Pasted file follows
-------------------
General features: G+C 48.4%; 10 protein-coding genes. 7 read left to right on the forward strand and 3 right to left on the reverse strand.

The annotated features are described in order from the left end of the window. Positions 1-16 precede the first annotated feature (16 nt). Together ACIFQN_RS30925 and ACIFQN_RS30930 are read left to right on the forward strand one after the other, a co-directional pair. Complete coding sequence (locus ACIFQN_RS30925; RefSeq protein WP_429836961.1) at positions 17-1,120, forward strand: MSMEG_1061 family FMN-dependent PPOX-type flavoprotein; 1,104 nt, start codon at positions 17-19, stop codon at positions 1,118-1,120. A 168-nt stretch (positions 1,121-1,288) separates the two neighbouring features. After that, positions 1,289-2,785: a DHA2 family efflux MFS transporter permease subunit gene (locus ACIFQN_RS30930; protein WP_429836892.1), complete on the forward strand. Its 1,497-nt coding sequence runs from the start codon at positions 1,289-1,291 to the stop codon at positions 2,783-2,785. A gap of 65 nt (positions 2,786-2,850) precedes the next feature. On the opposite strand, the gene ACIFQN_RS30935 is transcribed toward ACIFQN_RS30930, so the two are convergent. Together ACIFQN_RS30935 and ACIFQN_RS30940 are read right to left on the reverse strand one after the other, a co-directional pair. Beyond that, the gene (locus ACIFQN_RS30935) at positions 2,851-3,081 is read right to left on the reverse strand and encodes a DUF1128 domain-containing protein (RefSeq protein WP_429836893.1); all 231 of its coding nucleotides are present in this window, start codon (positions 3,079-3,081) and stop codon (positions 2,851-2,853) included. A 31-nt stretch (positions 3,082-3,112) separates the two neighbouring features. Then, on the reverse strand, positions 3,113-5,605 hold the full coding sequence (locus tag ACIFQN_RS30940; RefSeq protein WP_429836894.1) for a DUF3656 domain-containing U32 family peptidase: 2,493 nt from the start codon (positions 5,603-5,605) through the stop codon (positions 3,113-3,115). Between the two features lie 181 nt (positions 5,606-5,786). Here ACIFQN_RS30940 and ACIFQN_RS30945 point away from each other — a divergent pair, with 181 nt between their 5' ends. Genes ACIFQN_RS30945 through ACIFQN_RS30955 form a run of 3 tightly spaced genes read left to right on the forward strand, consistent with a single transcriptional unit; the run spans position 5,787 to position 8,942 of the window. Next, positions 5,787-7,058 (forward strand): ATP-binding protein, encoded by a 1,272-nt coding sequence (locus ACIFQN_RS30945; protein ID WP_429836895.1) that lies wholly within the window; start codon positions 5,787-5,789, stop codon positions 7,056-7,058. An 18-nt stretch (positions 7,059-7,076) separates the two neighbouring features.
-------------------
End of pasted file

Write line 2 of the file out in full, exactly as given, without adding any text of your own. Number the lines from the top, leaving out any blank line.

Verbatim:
The annotated features are described in order from the left end of the window. Positions 1-16 precede the first annotated feature (16 nt). Together ACIFQN_RS30925 and ACIFQN_RS30930 are read left to right on the forward strand one after the other, a co-directional pair. Complete coding sequence (locus ACIFQN_RS30925; RefSeq protein WP_429836961.1) at positions 17-1,120, forward strand: MSMEG_1061 family FMN-dependent PPOX-type flavoprotein; 1,104 nt, start codon at positions 17-19, stop codon at positions 1,118-1,120. A 168-nt stretch (positions 1,121-1,288) separates the two neighbouring features. After that, positions 1,289-2,785: a DHA2 family efflux MFS transporter permease subunit gene (locus ACIFQN_RS30930; protein WP_429836892.1), complete on the forward strand. Its 1,497-nt coding sequence runs from the start codon at positions 1,289-1,291 to the stop codon at positions 2,783-2,785. A gap of 65 nt (positions 2,786-2,850) precedes the next feature. On the opposite strand, the gene ACIFQN_RS30935 is transcribed toward ACIFQN_RS30930, so the two are convergent. Together ACIFQN_RS30935 and ACIFQN_RS30940 are read right to left on the reverse strand one after the other, a co-directional pair. Beyond that, the gene (locus ACIFQN_RS30935) at positions 2,851-3,081 is read right to left on the reverse strand and encodes a DUF1128 domain-containing protein (RefSeq protein WP_429836893.1); all 231 of its coding nucleotides are present in this window, start codon (positions 3,079-3,081) and stop codon (positions 2,851-2,853) included. A 31-nt stretch (positions 3,082-3,112) separates the two neighbouring features. Then, on the reverse strand, positions 3,113-5,605 hold the full coding sequence (locus tag ACIFQN_RS30940; RefSeq protein WP_429836894.1) for a DUF3656 domain-containing U32 family peptidase: 2,493 nt from the start codon (positions 5,603-5,605) through the stop codon (positions 3,113-3,115). Between the two features lie 181 nt (positions 5,606-5,786). Here ACIFQN_RS30940 and ACIFQN_RS30945 point away from each other — a divergent pair, with 181 nt between their 5' ends. Genes ACIFQN_RS30945 through ACIFQN_RS30955 form a run of 3 tightly spaced genes read left to right on the forward strand, consistent with a single transcriptional unit; the run spans position 5,787 to position 8,942 of the window. Next, positions 5,787-7,058 (forward strand): ATP-binding protein, encoded by a 1,272-nt coding sequence (locus ACIFQN_RS30945; protein ID WP_429836895.1) that lies wholly within the window; start codon positions 5,787-5,789, stop codon positions 7,056-7,058. An 18-nt stretch (positions 7,059-7,076) separates the two neighbouring features.